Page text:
Thank you for this comment and the way you focus the attention on root causes of inequality, our actions to address it, and love and selfless sacrifice as the antidote. Sin is indeed what separates us from the original intent of God and God's creation, and whatever we do to try to heal the brokenness of humanity, we will not succeed if we do not include this perspective - that it is ultimately the work of God.

Still, what is attractive with Feminism to me, is that it is a solid political approach that points the finger at skewed power dynamics in society. It also resonates with my belief that we should always try to side with the vulnarable and the marginalized around us. It points the finger at myself and encouraged me to reflect on what my role could be in changing the destructive structures I am part of just by virtue of my gender. In a way I would say that Feminism has helped me to identify areas for change in my life – areas where I as a man am part of reproducing ‘sinful’ structures in society, structures that exploit, exclude and disempower men and women in our world.

Emma's speech was not perfect, and I agree that the campaign could have done better in making a more balanced contribution to the subject of inequality. But on the other hand - campaigns are rarely balanced, but often set out to make a point. And I strongly agree with the point that men need to become more engaged in working for gender equality, in solidarity but also because they stand to gain from it. In the longer run, and in an eternal perspective, the work HeforShe should really be about love and oneness in Christ, as you suggest. But for now, I think we need a bit of Feminism to help us see the inequalities we are part of in our everyday life.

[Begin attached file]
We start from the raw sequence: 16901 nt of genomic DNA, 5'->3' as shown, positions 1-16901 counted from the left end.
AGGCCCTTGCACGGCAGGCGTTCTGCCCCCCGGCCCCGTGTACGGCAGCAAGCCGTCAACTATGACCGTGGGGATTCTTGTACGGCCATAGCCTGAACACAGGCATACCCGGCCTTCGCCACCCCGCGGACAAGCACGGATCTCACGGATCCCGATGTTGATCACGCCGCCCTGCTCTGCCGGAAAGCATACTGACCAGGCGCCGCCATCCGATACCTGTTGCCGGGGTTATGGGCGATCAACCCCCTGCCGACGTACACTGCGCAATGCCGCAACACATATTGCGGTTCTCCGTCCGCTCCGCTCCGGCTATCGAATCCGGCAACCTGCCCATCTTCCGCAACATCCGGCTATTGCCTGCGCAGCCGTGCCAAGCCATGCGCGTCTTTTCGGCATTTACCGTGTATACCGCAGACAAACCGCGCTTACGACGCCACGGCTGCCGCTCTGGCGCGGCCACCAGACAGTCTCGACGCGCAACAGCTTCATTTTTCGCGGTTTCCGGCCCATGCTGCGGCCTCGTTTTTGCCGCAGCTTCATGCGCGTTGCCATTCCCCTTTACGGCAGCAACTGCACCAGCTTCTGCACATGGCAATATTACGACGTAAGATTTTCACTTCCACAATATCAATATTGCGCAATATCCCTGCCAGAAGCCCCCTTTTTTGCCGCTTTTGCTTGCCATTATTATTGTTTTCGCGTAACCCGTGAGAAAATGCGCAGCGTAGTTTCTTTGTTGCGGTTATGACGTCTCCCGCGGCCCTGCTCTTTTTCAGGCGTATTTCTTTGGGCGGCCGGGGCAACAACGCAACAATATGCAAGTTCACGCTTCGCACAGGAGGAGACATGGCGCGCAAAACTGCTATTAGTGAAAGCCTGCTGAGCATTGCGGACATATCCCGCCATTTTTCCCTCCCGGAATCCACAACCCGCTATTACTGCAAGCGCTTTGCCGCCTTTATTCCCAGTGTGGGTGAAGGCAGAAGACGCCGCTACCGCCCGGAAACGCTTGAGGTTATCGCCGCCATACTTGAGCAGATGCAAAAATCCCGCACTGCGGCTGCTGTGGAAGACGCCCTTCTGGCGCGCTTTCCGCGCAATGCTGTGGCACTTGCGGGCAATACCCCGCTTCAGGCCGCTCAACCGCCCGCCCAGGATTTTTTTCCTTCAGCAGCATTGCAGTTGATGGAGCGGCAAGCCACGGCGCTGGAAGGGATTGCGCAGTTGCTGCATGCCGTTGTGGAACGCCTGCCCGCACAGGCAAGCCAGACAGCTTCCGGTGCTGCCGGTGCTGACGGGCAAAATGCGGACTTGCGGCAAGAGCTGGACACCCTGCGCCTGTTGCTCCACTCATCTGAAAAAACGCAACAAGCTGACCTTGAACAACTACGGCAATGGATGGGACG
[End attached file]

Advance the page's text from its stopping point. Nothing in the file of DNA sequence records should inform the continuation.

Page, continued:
Some 'thinking in progress' from me. /Lorentz

Dear Alice 

I agree with you that the root cause of all our troubles in the world is sin and that our salvation is in Christ and through his love. Inequality is a particular manifestation of sin that has to be addressed differently from unforgivenss  as an example - both of which are sin. In my work in a human rights organisation, deeply committed to women's rights and feminist leadership, I have learned to name the specific sin we are dealing with. Patriarchy is one such sin, which Christ challenged by his unconditional love of women. He didn't only show love for the marginalized and rejected gender, He also challenged power and privilege of male dominated society. So the course of Christ is the only one for me also but its not the same in all situations and for all sins. We have to get specific in naming the issue. I come from South Africa which experienced the evil of apartheid. This sin had to be named and condemned. Tough love is also needed to deal with principalities and powers (structural injustice). We fight against these!!

Love to hear your thoughts further 

stanley 

RSS

Events

Forum

Inadvertant feminist?

Started by Lorentz Forsberg in Open Forum. Last reply by Stanley Arumugam Mar 13. 5 Replies

Violence Against Women (VAW) in Africa

Started by Sean Callaghan in Open Forum. Last reply by RODONNE SIRIBI Clotaire Apr 25, 2016. 6 Replies

What does "ownership" really mean?

Started by Rick James in Open Forum. Last reply by RODONNE SIRIBI Clotaire Apr 25, 2016. 7 Replies

Boy Child

Started by TAABCO RESEARCH & D CONSULTANTS in Open Forum. Last reply by RODONNE SIRIBI Clotaire Apr 25, 2016. 2 Replies

Comments on "Counselling and prayer post-conflict"

Started by Space for Grace in Topic of the month. Last reply by RODONNE SIRIBI Clotaire Apr 25, 2016. 1 Reply

Christian Association to unify mainline Denominations

Started by B.K. Penda in Open Forum. Last reply by Alice Wainaina Apr 1, 2016. 1 Reply

Youth Generation Community FLOWER in Tangerang

Started by Blanche Pearl in Open Forum. Last reply by Blanche Pearl Aug 25, 2015. 4 Replies

© 2017   Created by Space for Grace.   Powered by

Badges  |  Report an Issue  |  Terms of Service